which requires one to consider the etaloning effect as a correction factor after the integration of the subtracted signal. The etaloning parameters in our case were estimated by analyzing the subtracted FT-Raman and SERDS signal [Fig. 7(d)]. It is clear that the modulation of the overall signal by an envelope is due to the oscillatory function. The fitting of the signal envelope is shown as a dashed line on Fig. 7(d). The obtained parameters were Imax = 1.33; Q = 1.31; and d = 4 nm.

The dashed line in Fig. 7(c) is the SERDS spectra corrected by the above-estimated etaloning signal. It could be observed that the relative intensities were more realistic when compared to the FT-Raman signal. However differences still persist and we argue that they will be fixed once R(λ) is obtained directly from Eq. (7) without approximations. Numerically solving this equation is a complex procedure and is beyond the scope of the present work.

4. Conclusions

Our results indicated that the SERDS method could be used to eliminate undesired luminescence background in a very systematic and reproducible way. A successful background removal from different kinds of human biological tissues as tooth and skin has been reported. It was found that each sample had a specific set of parameters (grooving of the grating, laser power, and Δλ) that maximizes the luminescence elimination and minimizes the spectra distortion. It was found that Δλ=0.5 cm−1 is the best wavelength variation in all experiments. The grating and laser power depend on the specific case. The etaloning effect could represent an important source of interference mainly when the overall scattered signal is high (as in the human skin case). One way to overcome this problem is to perform a preliminary characterization of the etaloning signal present in the detector conjugated to some previous knowledge about the expected Raman bands.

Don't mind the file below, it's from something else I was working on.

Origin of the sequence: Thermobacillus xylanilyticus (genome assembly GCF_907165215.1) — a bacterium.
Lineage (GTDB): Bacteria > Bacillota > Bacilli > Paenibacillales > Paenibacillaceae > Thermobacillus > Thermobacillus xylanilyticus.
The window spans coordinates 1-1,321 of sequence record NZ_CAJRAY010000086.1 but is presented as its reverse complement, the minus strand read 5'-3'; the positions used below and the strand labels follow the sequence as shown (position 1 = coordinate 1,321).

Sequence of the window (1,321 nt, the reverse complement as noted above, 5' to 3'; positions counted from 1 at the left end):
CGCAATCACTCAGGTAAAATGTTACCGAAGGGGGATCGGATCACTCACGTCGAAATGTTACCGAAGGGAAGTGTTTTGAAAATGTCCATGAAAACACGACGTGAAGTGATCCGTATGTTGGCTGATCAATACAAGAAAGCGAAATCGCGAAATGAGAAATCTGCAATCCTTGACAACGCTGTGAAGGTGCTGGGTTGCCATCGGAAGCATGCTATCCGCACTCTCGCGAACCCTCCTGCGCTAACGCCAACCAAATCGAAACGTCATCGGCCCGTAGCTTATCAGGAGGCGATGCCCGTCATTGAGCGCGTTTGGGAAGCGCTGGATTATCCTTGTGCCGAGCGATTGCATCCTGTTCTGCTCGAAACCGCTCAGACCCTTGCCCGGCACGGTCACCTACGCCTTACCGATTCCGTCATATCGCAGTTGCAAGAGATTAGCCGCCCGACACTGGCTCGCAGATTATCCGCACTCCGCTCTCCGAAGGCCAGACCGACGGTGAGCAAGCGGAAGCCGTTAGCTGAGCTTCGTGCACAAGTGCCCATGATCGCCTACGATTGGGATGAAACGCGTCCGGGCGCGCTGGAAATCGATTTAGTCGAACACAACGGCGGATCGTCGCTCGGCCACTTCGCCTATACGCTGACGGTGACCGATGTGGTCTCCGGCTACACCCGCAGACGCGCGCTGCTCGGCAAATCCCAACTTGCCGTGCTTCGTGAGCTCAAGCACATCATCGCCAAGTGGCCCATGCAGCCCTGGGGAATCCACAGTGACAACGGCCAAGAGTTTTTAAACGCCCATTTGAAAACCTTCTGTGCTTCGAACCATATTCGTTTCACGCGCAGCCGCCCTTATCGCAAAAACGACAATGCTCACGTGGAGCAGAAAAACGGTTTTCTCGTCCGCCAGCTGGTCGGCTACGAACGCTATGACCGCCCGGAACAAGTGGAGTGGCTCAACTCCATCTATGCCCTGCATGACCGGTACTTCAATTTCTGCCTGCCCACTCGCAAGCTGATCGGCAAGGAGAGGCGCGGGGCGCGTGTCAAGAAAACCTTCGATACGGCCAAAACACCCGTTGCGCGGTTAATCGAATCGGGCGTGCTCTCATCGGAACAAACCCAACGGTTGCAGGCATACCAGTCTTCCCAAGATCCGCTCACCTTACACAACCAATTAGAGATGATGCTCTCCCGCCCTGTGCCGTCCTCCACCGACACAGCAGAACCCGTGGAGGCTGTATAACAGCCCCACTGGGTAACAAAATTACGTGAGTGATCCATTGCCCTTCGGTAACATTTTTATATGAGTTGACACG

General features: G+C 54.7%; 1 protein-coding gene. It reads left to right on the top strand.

Acknowledgments

The authors would like to thank Karl J. Jalkanen for the critical reading of the manuscript and the CNPq, CAPES, and FAPESP Brazilian agencies for the financial support.

References and links

1. P. O. Andrade, R. A. Bitar, K. Yassoyama, H. Martinho, A. M. E. Santo, P. M. Bruno, and A. A. Martin, “Study of normal colorectal tissue by FT-Raman spectroscopy,” Anal. Bioanal. Chem. 387(5), 1643–1648 (2007). [CrossRef]   [PubMed]  

2. R. A. Bitar, H. S. Martinho, C. J. Tierra-Criollo, L. N. Zambelli Ramalho, M. M. Netto, and A. A. Martin, “Biochemical analysis of human breast tissues using Fourier-transform Raman spectroscopy,” J. Biomed. Opt. 11(5), 054001 (2006). [CrossRef]   [PubMed]  

3. C. Krishna, N. Prathima, R. Malini, B. Vadhiraja, R. Bhatt, D. Fernandes, P. Kushtagi, M. Vidyasagar, and V. Kartha, “Raman spectroscopy studies for diagnosis of cancers in human uterine cervix,” Vib. Spectrosc. 41(1), 136–141 (2006). [CrossRef]  

4. G. T. Webster, L. Tilley, S. Deed, D. McNaughton, and B. R. Wood, “Resonance Raman spectroscopy can detect structural changes in haemozoin (malaria pigment) following incubation with chloroquine in infected erythrocytes,” FEBS Lett. 582(7), 1087–1092 (2008). [CrossRef]   [PubMed]  

5. A. Carden and M. D. Morris, “Application of vibrational spectroscopy to the study of mineralized tissues (review),” J. Biomed. Opt. 5(3), 259–268 (2000). [CrossRef]   [PubMed]